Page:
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Laser. LASER. L ight A mplification by S timulated E mission of R adiation. C.H. Towns, 1954 T.H. Maiman, 1960. Noble prize, 1964. Incandescent vs. Laser Light. Many wavelengths Multidirectional Incoherent. Monochromatic Directional Coherent. Coherence. Coherence.

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  1. Laser

  2. LASER • Light • Amplificationby • Stimulated • Emission of • Radiation C.H. Towns, 1954 T.H. Maiman, 1960 Noble prize, 1964

  3. Incandescent vs. Laser Light • Many wavelengths • Multidirectional • Incoherent • Monochromatic • Directional • Coherent

  4. Coherence

  5. Coherence • Temporal coherence Coherent length l0 = λ2/Δλ = cT0

  6. Spatial Coherence L should be smaller than λD/a

  7. Spatial and Temporal Coherence Spatial and Temporal Coherence: Temporal Coherence; Spatial Incoherence Spatial Coherence; Temporal Incoherence Spatial and Temporal Incoherence Beams can be coherent or only partially coherent (indeed, even incoherent)in both space and time.

  8. Monochromaticity • Degree of non monochromaticity τ = Δν/ν = c/l0ν=1/νT0 • Quality factor = λ/Δλ = l0/λ Ideally coherent: same energy, momentum, polarization τ = Δν/ν = c/l0ν=1/νT0

  9. Absorption and Emission • Excitation potential and critical potential

  10. Stimulated Absorption • Energy is absorbed by an atom, the electrons are excited into vacant energy shells.

  11. Absorption E1 E2

  12. Spontaneous Emission • The atom decays from level 2 to level 1 through the emission of a photon with the energy hv. It is a completely random process.

  13. Spontaneous Emission

  14. Stimulated Emission atoms in an upper energy level can be triggered or stimulated in phase by an incoming photon of a specific energy.

  15. Stimulated Emission

  16. Stimulated Emission • The stimulated photons have unique properties: • In phase with the incident photon • Same wavelength as the incident photon • Travel in same direction as incident photon

  17. Electron/Photon Interactions

  18. WHY WE NEED META STABLE STATE? ANSWER IS With having the metastable state above the ground level. Atom reaches the meta stable state (after first stimulated emission) can remain there for longer time period. So the number of atom increases in the meta stable state. And when these atoms come back to the original ground level it emits laser beam.

  19. Einstein’s Coefficients

  20. Spontaneous emission A21 :- correspond to spontaneous emission probability per unit time This particular emission can occur without the presence of external field E(v)

  21. Stimulated Absorption B12 :- correspond to stimulated absorption probability per unit time This type of absorption can occur in presence of external field E(v) only

  22. Stimulated Emission B21 :- correspond to stimulated emission probability per unit time This type of emission can occur in presence of external field E(v) only

  23. Total Emission Probability Spontaneous Emission + Stimulated Emission A21 + B21 E(v) Number of atoms that can jump from level E2 to E1 is

  24. Total Absorption Probability

  25. Equilibrium condition In case of energy states the number of electron absorbed and emitted should be equal or the rate of change of numbers of atoms in two states should be equal.

  26. The rate of change of atoms in E2 It can be given by differentiation (probability) or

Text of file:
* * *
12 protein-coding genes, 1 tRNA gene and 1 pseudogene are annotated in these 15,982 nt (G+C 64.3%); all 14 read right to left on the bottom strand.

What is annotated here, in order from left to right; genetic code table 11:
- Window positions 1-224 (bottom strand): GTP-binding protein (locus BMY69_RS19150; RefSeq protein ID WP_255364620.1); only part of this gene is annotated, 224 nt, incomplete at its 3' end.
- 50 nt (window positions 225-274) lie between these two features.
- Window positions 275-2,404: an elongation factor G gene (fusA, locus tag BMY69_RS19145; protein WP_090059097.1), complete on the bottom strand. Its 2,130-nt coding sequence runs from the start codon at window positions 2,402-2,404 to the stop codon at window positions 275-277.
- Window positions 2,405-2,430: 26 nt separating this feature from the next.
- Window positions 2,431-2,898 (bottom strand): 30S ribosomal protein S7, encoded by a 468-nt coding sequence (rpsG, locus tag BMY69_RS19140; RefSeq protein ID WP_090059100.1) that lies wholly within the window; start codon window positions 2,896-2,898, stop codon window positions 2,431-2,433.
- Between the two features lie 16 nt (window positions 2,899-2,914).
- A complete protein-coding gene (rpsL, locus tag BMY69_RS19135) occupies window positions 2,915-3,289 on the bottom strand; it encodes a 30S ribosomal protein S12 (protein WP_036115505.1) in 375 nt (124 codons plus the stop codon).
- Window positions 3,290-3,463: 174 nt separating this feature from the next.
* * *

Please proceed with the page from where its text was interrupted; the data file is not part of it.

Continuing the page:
27. At Equilibrium Then

  28. Emission and absorption are same

  29. Maxwell Bolzman Distribution In thermal equilibrium

  30. So the equations become So equation becomes

  31. Planck’s Radiation Law Plank’s gives the formula that how a gas radiate energy.

  32. Einstein’s Coefficients Einstein gives a probability that stimulated emission is same as absorption. Means that if a stimulated absorption can occur then there is same probability that stimulated emission can occur.

  33. After comparing with Planks Radiation Law And

  34. Conclusions • Stimulated emission have same probability as stimulated absorption • Ratio between spontaneous and stimulated emission varies with v3 • All we need is to calculate one of the probability to find others.


  36. POPULATION INVERSION • A state of a medium where a higher-lying electronic level has a higher population than a lower-lying level

  37. PUMPING • The method particle of raising a particle from lower energy state to higher energy state is called pumping. • TYPES OF PUMPING : • Optical pumping • Electrical pumping • X-ray pumping • Chemical pumping

  38. LASER COMPONENTS All lasers have 3 essential components: • A lasing or "gain" medium • A source of energy to excite electrons in the gain medium to high energy states, referred to as "pump" energy • An optical path which allows emitted photons to oscillate and interfere constructively as energy is added or "pumped" into the system, ie, a resonator


  40. Types of Laser • According to their sources: • Gas Lasers • Crystal Lasers • Semiconductors Lasers • Liquid Lasers • According to the nature of emission: • Continuous Wave • Pulsed Laser • According to their wavelength: • Visible Region • Infrared Region • Ultraviolet Region • Microwave Region • X-Ray Region • d. According to different levels • 1. 2-level laser • 2. 3-level laser • 3. 4-level laser • e. According to mode of pumping • 1. optical • 2. chemical • 3. electric discharge • 4. electrical

  41. E2 E2 E2 E1 E1 E1 Absorption Spontaneous Emission Stimulated Emission 2- Level Laser

  42. THREE STEP LASER • Stimulated absorption • Spontaneous emission to the meta stable state • Stimulated emission from meta stable state to ground state. E2 E1 E2 – E1 META STABLE STATE E1 – E0 E0

  43. 4-Level LASER


  45. Helium: Neon= 10:1 Construction He-Ne LASER

  46. . Energy Level Diagram of He-Ne Power output: mW

  47. He: Ne LASER

  48. Nd:YAG LASER

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